China’s categorization of “strategic” and “critical” raw materials further provides insights into its ambitions. An official catalogue was established in 2016, listing 24 “strategic minerals”. Different regulations and policies have been crafted for these minerals, with a clear objective to bolster China’s domestic supply capacity.
China’s raw material dominance gives it an upper hand in trade negotiations. Countries dependent on these materials are economically vulnerable to supply disruptions, making them more likely to acquiesce to China’s demands in broader trade agreements. With major control over the supply, China can manipulate global market prices of these materials, affecting industries, stock markets, and even GDP growth of countries, as seen in the gallium example, where even a 30% cut could significantly impact the US economy. Industries globally may find themselves tethered to China’s pricing and supply whims, potentially hampering innovation and research and development efforts. The lack of a guaranteed stable supply might deter investments in certain sectors, stunting growth.
Beyond just economic influence, control over raw materials offers China considerable geopolitical sway. It can forge alliances, cementing its leadership role in the global south, particularly with countries rich in these materials but lacking the infrastructure to exploit them. As seen with the EU’s response to China’s dominance, nations are reassessing their strategic narratives. They are caught in a quandary, trying to balance their need for these materials with their political stances on issues like human rights, free markets, and open trade. Control over raw materials can be wielded as a tool of diplomacy. By granting or denying access, China can incentivize countries to align with its political or diplomatic positions, impacting global diplomatic dynamics.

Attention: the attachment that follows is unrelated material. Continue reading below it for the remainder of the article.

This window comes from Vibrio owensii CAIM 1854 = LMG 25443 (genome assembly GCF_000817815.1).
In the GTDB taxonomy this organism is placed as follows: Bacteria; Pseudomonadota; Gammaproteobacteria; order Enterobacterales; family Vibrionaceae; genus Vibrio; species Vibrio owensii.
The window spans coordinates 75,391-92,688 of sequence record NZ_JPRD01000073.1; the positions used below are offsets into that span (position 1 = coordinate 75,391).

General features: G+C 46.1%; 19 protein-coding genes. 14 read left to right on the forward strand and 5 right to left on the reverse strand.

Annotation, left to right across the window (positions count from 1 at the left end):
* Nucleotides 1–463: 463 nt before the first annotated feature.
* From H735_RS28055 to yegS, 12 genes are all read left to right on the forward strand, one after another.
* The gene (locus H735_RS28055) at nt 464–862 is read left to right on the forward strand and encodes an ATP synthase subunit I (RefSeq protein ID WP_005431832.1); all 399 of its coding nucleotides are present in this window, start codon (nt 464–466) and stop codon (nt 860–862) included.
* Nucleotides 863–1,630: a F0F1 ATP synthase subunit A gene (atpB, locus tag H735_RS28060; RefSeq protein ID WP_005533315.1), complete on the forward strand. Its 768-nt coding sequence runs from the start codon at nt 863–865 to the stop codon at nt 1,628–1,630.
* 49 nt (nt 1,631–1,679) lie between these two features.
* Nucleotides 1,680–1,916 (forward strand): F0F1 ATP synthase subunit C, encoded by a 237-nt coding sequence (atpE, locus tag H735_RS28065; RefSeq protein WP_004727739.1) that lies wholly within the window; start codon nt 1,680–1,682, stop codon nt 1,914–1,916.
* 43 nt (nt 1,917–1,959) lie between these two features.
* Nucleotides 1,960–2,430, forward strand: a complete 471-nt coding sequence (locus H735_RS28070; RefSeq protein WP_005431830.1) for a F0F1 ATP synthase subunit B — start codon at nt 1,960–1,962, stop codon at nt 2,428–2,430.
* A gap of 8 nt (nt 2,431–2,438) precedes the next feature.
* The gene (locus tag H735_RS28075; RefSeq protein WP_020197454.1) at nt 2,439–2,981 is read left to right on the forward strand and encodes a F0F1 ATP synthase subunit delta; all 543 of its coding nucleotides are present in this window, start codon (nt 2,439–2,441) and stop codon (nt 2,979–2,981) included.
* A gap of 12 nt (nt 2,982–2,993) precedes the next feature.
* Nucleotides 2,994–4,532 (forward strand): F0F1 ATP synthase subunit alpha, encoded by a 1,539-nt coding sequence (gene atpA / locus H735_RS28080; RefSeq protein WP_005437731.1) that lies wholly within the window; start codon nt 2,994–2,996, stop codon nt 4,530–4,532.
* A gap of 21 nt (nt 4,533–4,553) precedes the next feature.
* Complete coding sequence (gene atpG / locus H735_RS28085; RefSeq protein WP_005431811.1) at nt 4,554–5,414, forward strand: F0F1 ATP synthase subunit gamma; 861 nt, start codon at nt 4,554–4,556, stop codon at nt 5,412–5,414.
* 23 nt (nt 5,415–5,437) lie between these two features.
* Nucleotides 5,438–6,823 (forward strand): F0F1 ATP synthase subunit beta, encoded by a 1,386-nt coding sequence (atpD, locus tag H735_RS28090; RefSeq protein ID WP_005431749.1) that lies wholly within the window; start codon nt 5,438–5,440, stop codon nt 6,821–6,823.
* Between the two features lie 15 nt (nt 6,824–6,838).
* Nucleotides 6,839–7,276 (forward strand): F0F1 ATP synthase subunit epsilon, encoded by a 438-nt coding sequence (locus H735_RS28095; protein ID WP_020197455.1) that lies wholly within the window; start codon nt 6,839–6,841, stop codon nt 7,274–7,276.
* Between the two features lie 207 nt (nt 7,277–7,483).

China’s dominance in the domain of critical raw materials is not merely an economic achievement but a clear manifestation of a broader strategy. The nation’s proactive approach in securing, refining, and processing these materials offers it substantial geopolitical leverage. While countries and economic blocs like the EU are becoming increasingly aware of the implications of this dominance, the challenge lies in diversifying sources and reducing dependencies. In a world moving towards green energy and high-tech solutions, the battle for control over these critical materials will undoubtedly shape the geopolitical narrative in the years to come.
Dr. Zukun Lyu is a research scholar in the Department of Political Science at the University of Siena. She has been to national and international conferences and written 21 research articles that have been published in international journals.